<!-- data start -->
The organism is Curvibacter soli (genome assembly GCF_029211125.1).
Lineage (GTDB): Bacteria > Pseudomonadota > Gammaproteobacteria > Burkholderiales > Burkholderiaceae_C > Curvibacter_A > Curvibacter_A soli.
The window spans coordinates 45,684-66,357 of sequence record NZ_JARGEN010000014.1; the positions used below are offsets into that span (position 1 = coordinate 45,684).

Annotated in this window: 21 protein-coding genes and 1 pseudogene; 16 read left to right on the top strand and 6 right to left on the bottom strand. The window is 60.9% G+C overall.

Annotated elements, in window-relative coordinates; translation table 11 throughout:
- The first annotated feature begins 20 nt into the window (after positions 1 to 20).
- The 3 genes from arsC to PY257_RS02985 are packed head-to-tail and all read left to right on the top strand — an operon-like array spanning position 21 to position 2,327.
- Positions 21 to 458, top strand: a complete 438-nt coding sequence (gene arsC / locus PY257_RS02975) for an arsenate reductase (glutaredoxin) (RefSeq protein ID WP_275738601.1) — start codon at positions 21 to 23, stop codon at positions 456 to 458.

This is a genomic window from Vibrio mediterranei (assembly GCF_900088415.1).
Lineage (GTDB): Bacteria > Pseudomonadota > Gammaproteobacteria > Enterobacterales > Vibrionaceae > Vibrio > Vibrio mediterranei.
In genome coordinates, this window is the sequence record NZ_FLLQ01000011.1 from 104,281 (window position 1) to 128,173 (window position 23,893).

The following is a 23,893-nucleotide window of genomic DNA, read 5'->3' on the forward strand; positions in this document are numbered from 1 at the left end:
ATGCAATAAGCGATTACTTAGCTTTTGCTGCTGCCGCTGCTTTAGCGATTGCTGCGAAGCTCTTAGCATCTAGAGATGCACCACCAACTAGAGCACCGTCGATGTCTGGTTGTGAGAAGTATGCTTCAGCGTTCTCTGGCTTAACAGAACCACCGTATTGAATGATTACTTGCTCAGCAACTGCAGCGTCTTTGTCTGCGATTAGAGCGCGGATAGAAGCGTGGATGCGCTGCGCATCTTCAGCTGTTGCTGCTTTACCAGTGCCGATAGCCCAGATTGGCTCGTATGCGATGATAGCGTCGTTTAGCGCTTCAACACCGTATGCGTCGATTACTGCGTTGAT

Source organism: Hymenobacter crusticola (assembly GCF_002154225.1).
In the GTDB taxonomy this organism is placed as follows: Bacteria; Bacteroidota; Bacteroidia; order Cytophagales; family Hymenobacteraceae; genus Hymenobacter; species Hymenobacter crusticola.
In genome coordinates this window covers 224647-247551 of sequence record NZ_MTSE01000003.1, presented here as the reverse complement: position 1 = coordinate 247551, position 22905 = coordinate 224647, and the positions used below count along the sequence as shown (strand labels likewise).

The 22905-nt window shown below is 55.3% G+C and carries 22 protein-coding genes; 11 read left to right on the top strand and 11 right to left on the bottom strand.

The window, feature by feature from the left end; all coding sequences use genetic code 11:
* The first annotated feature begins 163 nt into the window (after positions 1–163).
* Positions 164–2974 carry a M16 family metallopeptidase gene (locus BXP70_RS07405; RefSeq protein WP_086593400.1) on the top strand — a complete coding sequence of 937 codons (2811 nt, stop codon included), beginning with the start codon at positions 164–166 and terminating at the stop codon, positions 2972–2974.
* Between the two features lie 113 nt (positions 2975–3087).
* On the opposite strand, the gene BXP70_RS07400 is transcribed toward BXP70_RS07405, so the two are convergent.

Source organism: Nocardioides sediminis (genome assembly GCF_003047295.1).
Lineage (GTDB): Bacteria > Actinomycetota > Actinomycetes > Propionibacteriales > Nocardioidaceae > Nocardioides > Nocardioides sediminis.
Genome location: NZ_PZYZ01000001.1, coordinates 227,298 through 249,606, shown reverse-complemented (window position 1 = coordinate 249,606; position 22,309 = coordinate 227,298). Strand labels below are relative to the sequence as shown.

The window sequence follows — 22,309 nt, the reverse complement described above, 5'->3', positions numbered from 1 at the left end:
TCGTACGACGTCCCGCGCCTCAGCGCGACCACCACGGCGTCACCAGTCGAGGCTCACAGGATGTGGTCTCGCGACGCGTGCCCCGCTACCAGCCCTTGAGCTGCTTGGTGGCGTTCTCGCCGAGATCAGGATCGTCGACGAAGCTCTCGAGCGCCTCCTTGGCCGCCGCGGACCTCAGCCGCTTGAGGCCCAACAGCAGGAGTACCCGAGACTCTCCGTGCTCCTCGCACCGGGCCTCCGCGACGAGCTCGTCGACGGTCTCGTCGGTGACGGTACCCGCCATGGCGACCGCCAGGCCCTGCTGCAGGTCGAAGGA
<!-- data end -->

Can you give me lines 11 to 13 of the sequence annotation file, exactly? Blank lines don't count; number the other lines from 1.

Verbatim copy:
In genome coordinates, this window is the sequence record NZ_FLLQ01000011.1 from 104,281 (window position 1) to 128,173 (window position 23,893).

The following is a 23,893-nucleotide window of genomic DNA, read 5'->3' on the forward strand; positions in this document are numbered from 1 at the left end:
ATGCAATAAGCGATTACTTAGCTTTTGCTGCTGCCGCTGCTTTAGCGATTGCTGCGAAGCTCTTAGCATCTAGAGATGCACCACCAACTAGAGCACCGTCGATGTCTGGTTGTGAGAAGTATGCTTCAGCGTTCTCTGGCTTAACAGAACCACCGTATTGAATGATTACTTGCTCAGCAACTGCAGCGTCTTTGTCTGCGATTAGAGCGCGGATAGAAGCGTGGATGCGCTGCGCATCTTCAGCTGTTGCTGCTTTACCAGTGCCGATAGCCCAGATTGGCTCGTATGCGATGATAGCGTCGTTTAGCGCTTCAACACCGTATGCGTCGATTACTGCGTTGAT